MH: “Being in the band is a lifetime commitment. As a current graduating senior taking 22 credits, being president of Alpha Kappa Psi, the Professional Business Fraternity, and the drum captain for the percussion section for Showtime, being a part of Showtime is stressful and time-demanding, but a willing sacrifice that I would make time and time again if I had the chance.”
News4usonline: What was it like for you the first time you stepped out to perform as a member of the Howard Showtime Marching Band?
MH: “My first performance was at RFK stadium. I was marching quints and my harness was having technical issues. I felt like a celebrity starting off the show because the quints had our own prime spot within the show during the entire time. I was nervous as well due to the unreliability of my drum being intact. I made it through the performance and as soon as we finished and came off the field my drum literally fell apart. I honestly thank God every day for that moment because it miraculously did not fall off during the show. From that point on I knew Showtime was going to be both challenging but rewarding.”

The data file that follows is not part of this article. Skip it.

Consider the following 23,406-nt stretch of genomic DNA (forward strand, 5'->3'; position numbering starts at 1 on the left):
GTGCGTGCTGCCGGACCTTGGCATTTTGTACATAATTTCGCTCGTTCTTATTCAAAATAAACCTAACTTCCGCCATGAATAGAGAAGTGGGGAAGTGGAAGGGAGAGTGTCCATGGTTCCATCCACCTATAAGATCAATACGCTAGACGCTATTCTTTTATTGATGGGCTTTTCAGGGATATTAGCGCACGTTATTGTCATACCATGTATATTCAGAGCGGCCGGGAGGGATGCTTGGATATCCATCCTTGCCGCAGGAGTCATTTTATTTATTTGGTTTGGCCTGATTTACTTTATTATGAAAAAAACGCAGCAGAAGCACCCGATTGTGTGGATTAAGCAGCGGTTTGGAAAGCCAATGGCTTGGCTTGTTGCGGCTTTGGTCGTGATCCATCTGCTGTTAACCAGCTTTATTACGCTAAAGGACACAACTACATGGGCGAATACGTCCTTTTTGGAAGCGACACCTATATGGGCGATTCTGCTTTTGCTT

News4usonline: What was the audition process like for you?
MH: “The audition process wasn’t too stressful. I auditioned with Chris Steele and he was pretty chill. I still have the video of my audition to this day and it was terrible compared to how I play now.”
News4usonline: How does the Howard Showtime Marching Band stack up against the other HBCU marching bands?
MH: “Honestly, sound wise, Showtime differentiates itself due to our technique and how we approach our playing. Most of the time our sound is crisp and clean across the field. As far as the drum-line, however, we’ve been gradually improving our overall skillsets and playing abilities. We currently can’t compete with most drumlines in the MEAC (Mid-Eastern Athletic Conference), but in the next two years the players that I’ve cultivated this year will be able to stack up against the best drumlines in the MEAC.”